Cause and symptoms
Eczema is a skin condition that is suffered by 10-20% of the world’s population. It causes the skin to become red, itchy and flaky. This is a result of the skin’s inflammatory response to physical or environmental irritants. Anybody can get eczema, although those with a family history will have a greater predisposition to the disease.
Normally, skin acts as a barrier to protect individuals against disease and infection. This protection is compromised when oversensitivity to external irritants causes a negative immune response, resulting in an eczema reaction. When the skin heals, it thickens and can have a leathery appearance; this process is known as lichenification. Allergic reactions to foods, particularly milk products, animals, dust, cosmetics, and viruses can all trigger an episode of eczema. Environmental factors, such as stress, can also trigger a reaction. This skin condition can appear in infants, children and adults, on any part of the body.
It has been suggested that some people develop atopic diseases, such as allergic rhinitis, asthma and atopic eczema, due to alterations in their intestinal microflora. It is therefore suggested that live bacteria supplements might help to prevent and treat atopic disorders by altering intestinal microflora. Distinctive alterations in the composition of the gut microflora have been found in people with atopic diseases, which suggests that there is interaction between the intestinal immune system and specific microfloral strains in the development of these conditions1.
Many children with allergic conditions have a delay in the development of the gut microflora at weaning. A study began treatment with Lactobacilli spp. at, or around, birth and observed allergic symptoms for the next two years2. It was found that those receiving probiotic live bacteria were half as likely to develop atopic eczema as those infants who did not. Probiotic supplements may therefore be potentially beneficial to the maturation of an infant’s immune system. Adding live bacteria to the daily diet of children with food allergies has helped to reduce eczema symptoms.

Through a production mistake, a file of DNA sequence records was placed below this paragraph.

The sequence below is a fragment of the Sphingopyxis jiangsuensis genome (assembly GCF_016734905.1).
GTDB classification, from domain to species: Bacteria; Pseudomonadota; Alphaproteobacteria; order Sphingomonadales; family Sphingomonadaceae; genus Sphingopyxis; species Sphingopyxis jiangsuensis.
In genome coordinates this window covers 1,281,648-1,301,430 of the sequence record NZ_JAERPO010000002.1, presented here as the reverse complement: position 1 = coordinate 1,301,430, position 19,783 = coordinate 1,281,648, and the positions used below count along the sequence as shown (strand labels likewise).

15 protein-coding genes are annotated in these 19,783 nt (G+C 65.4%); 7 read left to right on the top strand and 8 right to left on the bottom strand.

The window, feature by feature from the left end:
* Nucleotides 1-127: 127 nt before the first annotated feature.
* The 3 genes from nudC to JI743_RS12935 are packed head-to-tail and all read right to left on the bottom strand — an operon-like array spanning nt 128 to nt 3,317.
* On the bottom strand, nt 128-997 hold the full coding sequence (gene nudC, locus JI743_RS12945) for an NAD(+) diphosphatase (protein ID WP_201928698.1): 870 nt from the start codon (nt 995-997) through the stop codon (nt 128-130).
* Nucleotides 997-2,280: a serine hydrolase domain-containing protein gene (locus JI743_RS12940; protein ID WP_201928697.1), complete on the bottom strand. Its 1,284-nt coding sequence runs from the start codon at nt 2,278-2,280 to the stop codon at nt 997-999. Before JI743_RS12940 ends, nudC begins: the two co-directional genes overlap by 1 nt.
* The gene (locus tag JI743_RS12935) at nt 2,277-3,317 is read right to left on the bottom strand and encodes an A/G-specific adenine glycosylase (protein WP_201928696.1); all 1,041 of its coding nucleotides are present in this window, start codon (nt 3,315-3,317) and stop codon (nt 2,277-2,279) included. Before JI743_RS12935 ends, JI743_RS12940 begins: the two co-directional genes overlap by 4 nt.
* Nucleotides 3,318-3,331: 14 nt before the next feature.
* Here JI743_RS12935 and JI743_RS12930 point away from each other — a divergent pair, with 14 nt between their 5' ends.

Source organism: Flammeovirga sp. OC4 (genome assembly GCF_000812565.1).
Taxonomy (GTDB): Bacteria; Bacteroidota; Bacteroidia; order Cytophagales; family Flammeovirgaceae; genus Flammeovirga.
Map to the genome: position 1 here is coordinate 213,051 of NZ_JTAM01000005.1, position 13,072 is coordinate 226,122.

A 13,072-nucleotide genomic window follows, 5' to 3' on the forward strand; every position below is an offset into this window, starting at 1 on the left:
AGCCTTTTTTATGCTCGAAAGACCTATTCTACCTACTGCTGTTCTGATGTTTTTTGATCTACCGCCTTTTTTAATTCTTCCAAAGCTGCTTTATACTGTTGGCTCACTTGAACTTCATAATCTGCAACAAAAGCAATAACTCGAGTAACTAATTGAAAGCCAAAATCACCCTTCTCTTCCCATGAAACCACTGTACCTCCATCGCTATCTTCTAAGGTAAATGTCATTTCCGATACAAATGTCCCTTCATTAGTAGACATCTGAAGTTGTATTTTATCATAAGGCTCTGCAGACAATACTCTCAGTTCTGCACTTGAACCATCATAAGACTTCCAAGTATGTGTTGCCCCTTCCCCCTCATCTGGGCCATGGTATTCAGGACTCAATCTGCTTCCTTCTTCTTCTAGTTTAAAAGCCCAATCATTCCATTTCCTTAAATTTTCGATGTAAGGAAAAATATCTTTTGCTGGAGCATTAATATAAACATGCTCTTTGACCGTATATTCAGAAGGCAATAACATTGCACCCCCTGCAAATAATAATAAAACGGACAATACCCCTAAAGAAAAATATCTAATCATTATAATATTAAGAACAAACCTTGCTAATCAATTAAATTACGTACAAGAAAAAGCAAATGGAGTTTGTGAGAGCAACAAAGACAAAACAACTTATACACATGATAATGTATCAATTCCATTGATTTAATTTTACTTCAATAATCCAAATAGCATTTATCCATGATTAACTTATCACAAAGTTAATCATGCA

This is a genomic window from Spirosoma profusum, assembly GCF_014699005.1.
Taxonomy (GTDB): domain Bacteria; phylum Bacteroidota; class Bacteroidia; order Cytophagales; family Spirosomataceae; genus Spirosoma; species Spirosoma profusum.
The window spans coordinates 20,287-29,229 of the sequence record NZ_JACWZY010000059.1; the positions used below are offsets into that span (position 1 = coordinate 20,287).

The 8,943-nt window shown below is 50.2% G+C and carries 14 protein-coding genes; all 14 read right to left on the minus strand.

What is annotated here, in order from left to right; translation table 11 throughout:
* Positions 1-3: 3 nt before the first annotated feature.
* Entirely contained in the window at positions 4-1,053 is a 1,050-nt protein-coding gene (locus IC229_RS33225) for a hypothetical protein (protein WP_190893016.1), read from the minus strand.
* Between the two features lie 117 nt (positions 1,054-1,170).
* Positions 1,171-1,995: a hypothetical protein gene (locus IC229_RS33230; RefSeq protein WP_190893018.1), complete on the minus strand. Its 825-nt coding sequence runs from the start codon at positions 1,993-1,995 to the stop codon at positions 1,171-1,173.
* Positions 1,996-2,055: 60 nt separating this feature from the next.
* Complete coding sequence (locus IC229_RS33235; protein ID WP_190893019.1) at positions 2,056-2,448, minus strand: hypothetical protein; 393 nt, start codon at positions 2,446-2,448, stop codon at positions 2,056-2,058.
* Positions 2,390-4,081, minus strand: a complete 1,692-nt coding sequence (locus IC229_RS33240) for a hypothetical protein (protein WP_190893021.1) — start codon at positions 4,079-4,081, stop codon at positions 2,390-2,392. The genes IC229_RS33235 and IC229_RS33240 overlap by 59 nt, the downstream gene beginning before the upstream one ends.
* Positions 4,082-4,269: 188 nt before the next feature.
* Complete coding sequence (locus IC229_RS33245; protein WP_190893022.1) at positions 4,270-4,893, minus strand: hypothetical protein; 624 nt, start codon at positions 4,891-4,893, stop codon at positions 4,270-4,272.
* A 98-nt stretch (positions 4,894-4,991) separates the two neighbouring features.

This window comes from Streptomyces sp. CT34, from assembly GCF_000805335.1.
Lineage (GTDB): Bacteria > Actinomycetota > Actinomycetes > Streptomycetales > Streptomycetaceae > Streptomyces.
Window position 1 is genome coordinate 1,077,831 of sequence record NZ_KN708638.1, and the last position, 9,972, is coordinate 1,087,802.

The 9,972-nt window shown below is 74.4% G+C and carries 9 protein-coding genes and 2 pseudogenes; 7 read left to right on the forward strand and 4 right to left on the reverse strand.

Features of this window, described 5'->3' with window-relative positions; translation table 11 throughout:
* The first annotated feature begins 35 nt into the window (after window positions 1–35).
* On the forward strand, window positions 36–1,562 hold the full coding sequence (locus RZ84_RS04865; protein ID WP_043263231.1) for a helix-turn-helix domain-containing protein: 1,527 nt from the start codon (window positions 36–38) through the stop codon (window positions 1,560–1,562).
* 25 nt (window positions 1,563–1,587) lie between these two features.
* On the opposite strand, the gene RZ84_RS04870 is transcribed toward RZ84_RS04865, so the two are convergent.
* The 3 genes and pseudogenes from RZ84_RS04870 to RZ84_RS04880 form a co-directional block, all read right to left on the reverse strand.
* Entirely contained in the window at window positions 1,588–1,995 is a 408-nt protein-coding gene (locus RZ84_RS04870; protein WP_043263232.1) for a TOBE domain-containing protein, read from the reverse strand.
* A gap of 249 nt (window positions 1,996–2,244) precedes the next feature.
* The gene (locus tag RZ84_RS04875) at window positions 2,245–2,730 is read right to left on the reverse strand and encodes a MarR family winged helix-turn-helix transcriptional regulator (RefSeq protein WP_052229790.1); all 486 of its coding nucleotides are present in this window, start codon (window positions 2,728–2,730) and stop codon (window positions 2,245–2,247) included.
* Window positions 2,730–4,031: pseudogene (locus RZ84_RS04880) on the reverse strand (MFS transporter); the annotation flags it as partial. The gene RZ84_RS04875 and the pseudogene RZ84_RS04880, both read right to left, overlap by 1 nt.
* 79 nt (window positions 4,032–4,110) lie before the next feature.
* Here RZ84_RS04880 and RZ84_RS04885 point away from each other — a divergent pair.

Preventing atopic disorders
It has been suggested that infants, who due to family history are at risk of developing atopic conditions, may benefit from their mothers taking probiotic supplements. In a trial, probiotics were given to women before they gave birth. The same supplements were then given to the infants themselves for six months3. The frequency of atopic eczema in the live bacteria-supplemented group was half that of the placebo group, suggesting that live bacteria are effective in the prevention of early atopic disease in high-risk children.
It is known that breastfeeding offers some protection against atopic disease, but probiotic supplementation of the pregnant and lactating mother may add to this immunoprotective effect. Supplements were given to mothers during pregnancy and lactation. Their infants were monitored for the next two years and those whose mothers had received the liver bacteria were significantly less likely to have atopic eczema4.
- Rautava S., Isolauri E. (2001), “The development of gut immune responses and gut microbiota: effects of probiotics in prevention and treatment of allergic disease”, Curr Issues Intest Microbiol. 3(1):15-22.
- Kalliomaki M., Isolauri E. (2003), “Role of intestinal flora in the development of allergy”, Curr Opin Allergy Clin Immunol. 3(1):15-20.
- Kalliomäki M., Salminen S., Arviolmmi H., Kero P., Koskinen P., Isolauri E. (2001), “Probiotics in primary prevention of atopic disease: a randomised placebo-controlled trial”, Lancet, 357:1076-9.
- Rautava S., Kalliomaki M., Isolauri E. (2002), “Probiotics during pregnancy and breast-feeding might confer immunomodulatory protection against atopic disease in the infant”, J Allergy Clin Immunol., 109(1):119-21.